In a crisis like the coronavirus, something like this, which was once a nice to have, now becomes a need to have, especially as it becomes more and more difficult for people to see their doctor in person.
"Literally your only choice if you want to see a doctor is to either wait in line and hope that you get to the front, or to start using technology. The first thing is we’re not going to be able to scale doctors if we don't give them very good tools."
A vision for the future
So what does the healthcare system actually look like when the coronavirus eventually fades away? According to Forward's Aoun, it's actually not going to be all that different, at least not in the short term. But he believes that this will put us on the longer path towards where he need to go.
"I used to work at Microsoft and Bill Gates told me, ‘People always overestimate the amount of change that will occur in one year, and underestimate the amount of change that will occur in 10.’ Everybody who says the world is going to look entirely different from a healthcare perspective in the next six months is probably a little fanciful. It takes time for real change," he told me.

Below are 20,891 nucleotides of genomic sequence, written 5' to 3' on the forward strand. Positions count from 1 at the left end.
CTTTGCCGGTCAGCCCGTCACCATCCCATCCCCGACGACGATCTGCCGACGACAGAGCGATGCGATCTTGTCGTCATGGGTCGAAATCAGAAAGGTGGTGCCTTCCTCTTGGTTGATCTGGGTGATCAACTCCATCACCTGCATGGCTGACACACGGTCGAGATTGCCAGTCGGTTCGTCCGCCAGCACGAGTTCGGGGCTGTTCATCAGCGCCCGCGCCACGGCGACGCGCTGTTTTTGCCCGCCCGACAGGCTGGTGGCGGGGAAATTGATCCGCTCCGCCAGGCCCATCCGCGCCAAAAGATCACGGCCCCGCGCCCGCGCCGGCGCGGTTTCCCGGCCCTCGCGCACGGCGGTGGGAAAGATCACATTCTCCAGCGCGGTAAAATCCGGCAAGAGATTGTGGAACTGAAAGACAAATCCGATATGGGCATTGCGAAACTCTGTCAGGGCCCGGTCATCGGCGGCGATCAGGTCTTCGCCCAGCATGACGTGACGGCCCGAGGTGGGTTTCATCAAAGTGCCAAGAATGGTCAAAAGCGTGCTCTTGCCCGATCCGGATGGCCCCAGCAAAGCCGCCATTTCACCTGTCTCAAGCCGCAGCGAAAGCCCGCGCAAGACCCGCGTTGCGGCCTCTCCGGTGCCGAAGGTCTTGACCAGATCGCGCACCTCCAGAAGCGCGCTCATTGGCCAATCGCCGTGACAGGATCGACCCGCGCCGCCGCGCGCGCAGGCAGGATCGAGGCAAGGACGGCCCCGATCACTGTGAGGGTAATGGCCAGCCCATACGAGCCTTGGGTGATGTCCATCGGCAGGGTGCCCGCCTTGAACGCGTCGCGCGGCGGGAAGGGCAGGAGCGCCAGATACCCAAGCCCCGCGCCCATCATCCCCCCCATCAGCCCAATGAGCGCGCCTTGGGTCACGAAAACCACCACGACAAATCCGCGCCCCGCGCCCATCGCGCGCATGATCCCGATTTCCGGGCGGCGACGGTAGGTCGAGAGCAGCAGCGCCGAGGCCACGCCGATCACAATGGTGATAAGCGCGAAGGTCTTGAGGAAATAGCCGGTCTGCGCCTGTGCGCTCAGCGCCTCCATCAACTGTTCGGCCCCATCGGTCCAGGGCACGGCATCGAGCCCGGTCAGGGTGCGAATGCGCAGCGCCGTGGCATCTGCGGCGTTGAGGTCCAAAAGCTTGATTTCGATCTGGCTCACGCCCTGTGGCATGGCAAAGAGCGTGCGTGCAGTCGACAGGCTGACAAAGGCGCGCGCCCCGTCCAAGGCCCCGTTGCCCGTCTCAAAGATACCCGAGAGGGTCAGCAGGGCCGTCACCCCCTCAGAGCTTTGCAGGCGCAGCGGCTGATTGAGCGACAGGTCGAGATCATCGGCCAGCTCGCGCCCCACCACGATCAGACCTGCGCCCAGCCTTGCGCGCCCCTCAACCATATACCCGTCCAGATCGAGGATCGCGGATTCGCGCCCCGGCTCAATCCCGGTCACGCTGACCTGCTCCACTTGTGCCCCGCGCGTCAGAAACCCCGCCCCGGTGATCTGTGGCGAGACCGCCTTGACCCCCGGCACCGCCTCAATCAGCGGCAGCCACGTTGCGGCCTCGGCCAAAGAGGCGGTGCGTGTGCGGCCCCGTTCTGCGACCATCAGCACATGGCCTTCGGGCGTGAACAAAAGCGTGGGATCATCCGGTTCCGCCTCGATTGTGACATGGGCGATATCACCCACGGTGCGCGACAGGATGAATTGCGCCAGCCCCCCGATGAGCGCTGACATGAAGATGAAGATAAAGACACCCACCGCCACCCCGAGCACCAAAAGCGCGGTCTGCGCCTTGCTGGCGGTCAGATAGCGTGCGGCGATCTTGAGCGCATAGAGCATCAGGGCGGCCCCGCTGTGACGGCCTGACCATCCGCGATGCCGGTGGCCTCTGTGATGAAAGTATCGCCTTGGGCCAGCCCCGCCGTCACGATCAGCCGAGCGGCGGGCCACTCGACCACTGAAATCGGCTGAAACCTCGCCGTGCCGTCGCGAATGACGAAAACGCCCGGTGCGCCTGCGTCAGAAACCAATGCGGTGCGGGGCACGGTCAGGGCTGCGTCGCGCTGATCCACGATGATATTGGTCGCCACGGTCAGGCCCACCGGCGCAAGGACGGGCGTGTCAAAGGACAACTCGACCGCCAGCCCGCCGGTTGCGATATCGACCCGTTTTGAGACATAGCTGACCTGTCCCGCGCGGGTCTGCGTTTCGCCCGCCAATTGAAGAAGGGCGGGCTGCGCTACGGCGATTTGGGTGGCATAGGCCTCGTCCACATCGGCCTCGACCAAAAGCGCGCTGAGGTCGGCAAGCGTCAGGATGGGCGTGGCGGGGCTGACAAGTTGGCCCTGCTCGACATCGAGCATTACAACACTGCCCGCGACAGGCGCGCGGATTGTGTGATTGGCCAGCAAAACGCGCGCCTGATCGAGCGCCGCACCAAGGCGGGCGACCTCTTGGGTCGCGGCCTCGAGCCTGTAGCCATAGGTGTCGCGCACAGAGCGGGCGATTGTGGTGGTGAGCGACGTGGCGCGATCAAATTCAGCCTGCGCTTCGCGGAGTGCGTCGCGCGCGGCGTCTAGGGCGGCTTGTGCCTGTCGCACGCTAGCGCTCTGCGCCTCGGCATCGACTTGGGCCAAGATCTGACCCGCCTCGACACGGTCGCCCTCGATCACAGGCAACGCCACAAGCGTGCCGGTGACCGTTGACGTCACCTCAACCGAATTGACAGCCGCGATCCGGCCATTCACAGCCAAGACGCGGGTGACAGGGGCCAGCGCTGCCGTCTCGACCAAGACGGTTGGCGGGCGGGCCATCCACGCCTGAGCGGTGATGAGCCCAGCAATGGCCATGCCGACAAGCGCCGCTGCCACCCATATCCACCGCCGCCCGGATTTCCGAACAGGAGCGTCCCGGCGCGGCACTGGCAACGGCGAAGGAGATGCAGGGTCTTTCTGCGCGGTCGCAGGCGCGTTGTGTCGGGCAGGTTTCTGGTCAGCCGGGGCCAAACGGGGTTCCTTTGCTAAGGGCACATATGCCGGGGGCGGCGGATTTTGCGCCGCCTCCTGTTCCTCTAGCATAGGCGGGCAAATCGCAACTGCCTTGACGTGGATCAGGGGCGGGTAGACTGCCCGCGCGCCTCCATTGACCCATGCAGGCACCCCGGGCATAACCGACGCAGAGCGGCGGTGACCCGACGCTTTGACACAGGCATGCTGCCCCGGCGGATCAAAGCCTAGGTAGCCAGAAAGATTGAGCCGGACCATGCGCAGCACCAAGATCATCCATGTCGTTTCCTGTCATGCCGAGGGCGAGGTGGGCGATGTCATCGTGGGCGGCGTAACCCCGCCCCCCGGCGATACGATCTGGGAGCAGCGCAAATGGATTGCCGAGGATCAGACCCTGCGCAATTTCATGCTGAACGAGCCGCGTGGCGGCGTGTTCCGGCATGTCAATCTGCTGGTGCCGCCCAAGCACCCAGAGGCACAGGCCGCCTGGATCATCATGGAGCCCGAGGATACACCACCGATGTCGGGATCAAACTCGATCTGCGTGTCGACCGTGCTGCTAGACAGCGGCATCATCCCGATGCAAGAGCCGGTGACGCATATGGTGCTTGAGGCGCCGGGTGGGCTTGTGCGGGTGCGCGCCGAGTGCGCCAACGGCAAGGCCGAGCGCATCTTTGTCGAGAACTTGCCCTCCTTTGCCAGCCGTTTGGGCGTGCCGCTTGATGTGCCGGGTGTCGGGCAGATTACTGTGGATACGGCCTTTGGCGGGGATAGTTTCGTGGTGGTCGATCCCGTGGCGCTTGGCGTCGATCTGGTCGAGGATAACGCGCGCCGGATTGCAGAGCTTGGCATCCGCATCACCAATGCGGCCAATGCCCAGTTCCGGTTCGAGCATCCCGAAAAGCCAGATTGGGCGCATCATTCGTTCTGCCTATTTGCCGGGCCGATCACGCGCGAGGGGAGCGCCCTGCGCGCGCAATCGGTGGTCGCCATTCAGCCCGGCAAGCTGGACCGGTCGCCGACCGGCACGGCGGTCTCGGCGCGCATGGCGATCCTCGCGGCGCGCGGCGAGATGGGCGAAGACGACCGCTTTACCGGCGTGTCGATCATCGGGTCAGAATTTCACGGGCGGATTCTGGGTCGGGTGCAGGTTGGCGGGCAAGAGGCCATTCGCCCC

"That being said, what’s more important isn't the change that we’re going to see in the six months but the movement that we’re seeing right now. We’re changing the trajectory more than we’re changing the absolute."
While every hospital isn't going to be handing out 1,000 sensors to every patient any time soon, eventually he believes they will, and that "It’s very clear that they are all on a path towards doing that now."
When it comes to positive impact of the coronavirus, Gaber was sensitive when assigning any potential good that might come out of this, given the amount of human suffering going on, while also acknowledging that there is some upside.
He called what's happening right a stress test for the system, one that brings out the weaknesses in the system so we can go in a fix them.
"Obviously, with the ultimately sensitivity to the human impact that’s going on right now, one of the things that is part of these crisis, these stress tests, is it shows some of the weaknesses in the existing models in how you disseminate information, how you communicate with patients and how you deliver information to patients so they’re informed. If there’s any positive out of these crisis situations is does accentuate and share the weak spots," he said.
"My hope is that as we emerge from this, and hopefully we do very quickly, that some of those lessons are used and acted upon. How do we do more telehealth? How do you keep those citizens from going into a financial shock? This is going to be a good learning moment for everybody."
(Image source: medisigndisplays.com)